Now... Thursday I went down to the pet shop and got myself a 5 gallon Hex tank. Same brand name as the other two tanks. Marineland Eclipse system. Hex, stands for Hexagon, which means 6 sides, and it's just the right size for the top of my dresser. Actually I've got two dressers, but Little Blue is currently occupying the other one. This one you may notice doesn't have a lot of decorations in it, which is because the fish are going to need the space to swim.. and as I said before I think I've got too much in the other tank. In fact the stuff that's in here, is stuff I took out of the 6 gallon tank because it was so crowded in there. This tank will house Porky, my only Platy, once it runs for 24 hours. He's called Porky because he bloody well eats anything I put in the tank even if he's not equipped to freaking EAT it. This means he's got a little pot belly most of the time. Moron. Which is why I don't feed every day. Porky needs time to un-pork, or he's going to look like a Balloon Molly. Which is normal for the Molly, but not a Platy. Putting Porky in a different tank means I will have more control over what he puts in his mouth. I hope.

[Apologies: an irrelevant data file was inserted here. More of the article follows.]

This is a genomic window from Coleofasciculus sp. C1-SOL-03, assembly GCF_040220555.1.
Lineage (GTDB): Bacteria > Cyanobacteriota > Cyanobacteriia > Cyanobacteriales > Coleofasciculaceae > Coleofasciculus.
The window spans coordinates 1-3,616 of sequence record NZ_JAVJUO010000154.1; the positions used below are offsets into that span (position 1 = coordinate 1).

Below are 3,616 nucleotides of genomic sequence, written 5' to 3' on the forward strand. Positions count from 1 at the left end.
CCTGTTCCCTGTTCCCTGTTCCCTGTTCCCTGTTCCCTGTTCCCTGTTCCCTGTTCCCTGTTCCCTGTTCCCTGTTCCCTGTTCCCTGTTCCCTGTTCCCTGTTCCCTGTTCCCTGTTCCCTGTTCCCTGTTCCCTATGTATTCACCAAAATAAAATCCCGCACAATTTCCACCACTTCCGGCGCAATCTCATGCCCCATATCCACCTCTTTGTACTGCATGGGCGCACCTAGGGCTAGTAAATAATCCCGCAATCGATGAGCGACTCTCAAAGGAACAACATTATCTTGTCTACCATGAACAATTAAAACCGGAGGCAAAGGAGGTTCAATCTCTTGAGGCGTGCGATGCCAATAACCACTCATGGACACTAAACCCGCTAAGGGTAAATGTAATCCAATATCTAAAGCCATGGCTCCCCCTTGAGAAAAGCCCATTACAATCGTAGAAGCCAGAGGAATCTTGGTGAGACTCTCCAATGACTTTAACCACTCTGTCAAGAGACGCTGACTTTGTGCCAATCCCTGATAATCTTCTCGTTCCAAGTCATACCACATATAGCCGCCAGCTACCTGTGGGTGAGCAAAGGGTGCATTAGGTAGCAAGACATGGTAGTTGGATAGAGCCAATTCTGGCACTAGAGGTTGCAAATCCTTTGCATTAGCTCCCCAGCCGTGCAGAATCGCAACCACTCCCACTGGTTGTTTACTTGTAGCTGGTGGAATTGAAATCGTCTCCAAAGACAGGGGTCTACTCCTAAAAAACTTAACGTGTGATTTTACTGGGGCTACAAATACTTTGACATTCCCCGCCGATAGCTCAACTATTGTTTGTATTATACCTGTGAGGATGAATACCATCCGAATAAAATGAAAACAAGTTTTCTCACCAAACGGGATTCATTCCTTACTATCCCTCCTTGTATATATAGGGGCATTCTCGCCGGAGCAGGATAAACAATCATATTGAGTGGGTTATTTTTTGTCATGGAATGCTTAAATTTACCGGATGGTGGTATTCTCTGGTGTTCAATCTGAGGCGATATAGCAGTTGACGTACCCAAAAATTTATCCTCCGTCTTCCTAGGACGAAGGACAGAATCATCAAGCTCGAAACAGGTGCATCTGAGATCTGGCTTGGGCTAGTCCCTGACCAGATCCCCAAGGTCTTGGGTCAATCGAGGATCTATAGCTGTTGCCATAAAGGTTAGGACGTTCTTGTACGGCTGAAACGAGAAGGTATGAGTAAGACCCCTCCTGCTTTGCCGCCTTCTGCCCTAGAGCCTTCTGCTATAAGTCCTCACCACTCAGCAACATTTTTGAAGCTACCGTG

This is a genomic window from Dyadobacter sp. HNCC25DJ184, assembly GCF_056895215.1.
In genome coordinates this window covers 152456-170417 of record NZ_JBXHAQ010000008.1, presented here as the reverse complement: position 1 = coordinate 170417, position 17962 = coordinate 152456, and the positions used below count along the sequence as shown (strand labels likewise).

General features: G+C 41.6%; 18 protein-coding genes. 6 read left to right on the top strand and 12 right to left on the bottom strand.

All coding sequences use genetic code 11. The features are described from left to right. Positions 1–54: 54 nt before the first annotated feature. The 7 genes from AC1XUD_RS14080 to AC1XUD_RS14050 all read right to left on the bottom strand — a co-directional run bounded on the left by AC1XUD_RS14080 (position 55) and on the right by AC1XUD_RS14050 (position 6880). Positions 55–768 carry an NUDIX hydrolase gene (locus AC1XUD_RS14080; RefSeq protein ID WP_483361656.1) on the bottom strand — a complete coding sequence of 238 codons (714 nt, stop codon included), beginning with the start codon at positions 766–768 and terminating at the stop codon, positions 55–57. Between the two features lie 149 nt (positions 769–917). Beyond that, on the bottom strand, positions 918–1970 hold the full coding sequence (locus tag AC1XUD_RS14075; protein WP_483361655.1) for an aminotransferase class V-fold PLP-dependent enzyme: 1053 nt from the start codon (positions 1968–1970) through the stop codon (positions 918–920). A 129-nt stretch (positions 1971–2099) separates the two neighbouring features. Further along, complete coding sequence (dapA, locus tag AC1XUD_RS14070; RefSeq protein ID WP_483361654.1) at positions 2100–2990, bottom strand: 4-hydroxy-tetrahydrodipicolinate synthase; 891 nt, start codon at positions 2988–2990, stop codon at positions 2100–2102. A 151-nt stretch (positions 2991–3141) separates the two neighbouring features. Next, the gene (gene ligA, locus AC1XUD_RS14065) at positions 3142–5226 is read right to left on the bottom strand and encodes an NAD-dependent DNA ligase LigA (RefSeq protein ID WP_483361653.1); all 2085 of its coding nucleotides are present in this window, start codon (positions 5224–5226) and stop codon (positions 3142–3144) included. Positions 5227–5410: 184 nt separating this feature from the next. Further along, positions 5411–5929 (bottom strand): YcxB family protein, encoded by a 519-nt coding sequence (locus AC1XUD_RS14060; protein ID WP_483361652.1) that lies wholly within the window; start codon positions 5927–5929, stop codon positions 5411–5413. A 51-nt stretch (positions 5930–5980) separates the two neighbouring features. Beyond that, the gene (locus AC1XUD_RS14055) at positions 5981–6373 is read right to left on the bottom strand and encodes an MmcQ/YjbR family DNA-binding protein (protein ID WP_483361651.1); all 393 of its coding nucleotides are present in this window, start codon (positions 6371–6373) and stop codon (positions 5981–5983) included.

It will also allow me to get him some women. I mean girl Platys. Maybe Porky will run off some of his spare tire chasing the ladies. Given his eating addiction, I have suspicions that his obsessions may quickly shift gears to sex addict. Sad, but some things just have to have something to cling to. In this case, Porky needs a crutch. Hopefully within the week, I'll have Porky moved to the Hex tank, and gotten him some girlfriends. The tank is cycling more quickly because I used water from the 6 gallon to start it. This means beneficial bacteria is already present and embedding itself in the tank. It also means I can get fish more quickly than would normally be possible. So, in this tank there will be 4 Platys, 2 Corys, and I'm going to see about getting a Honey Gourami. ONE Honey Gourami, but that will be much further down the line after the Platy have established themselves. Maybe 3 weeks hence. I'm only getting one, because the tank is small, two Gourami will fight, and I'm not entirely sure how the Platy will react to the Gourami. If things go south, the Gourami will be going back to the pet shop... OR, I'll toss him in the 6 gallon with the Tetra Posse.
This is the plan. We shall see how this unfolds. I'll keep you posted. You can ask questions you know. I'll see if I can answer them, although I'm willing to bet the answer will be,"I don't know." a lot of the time. However I may be able to point you in the right direction.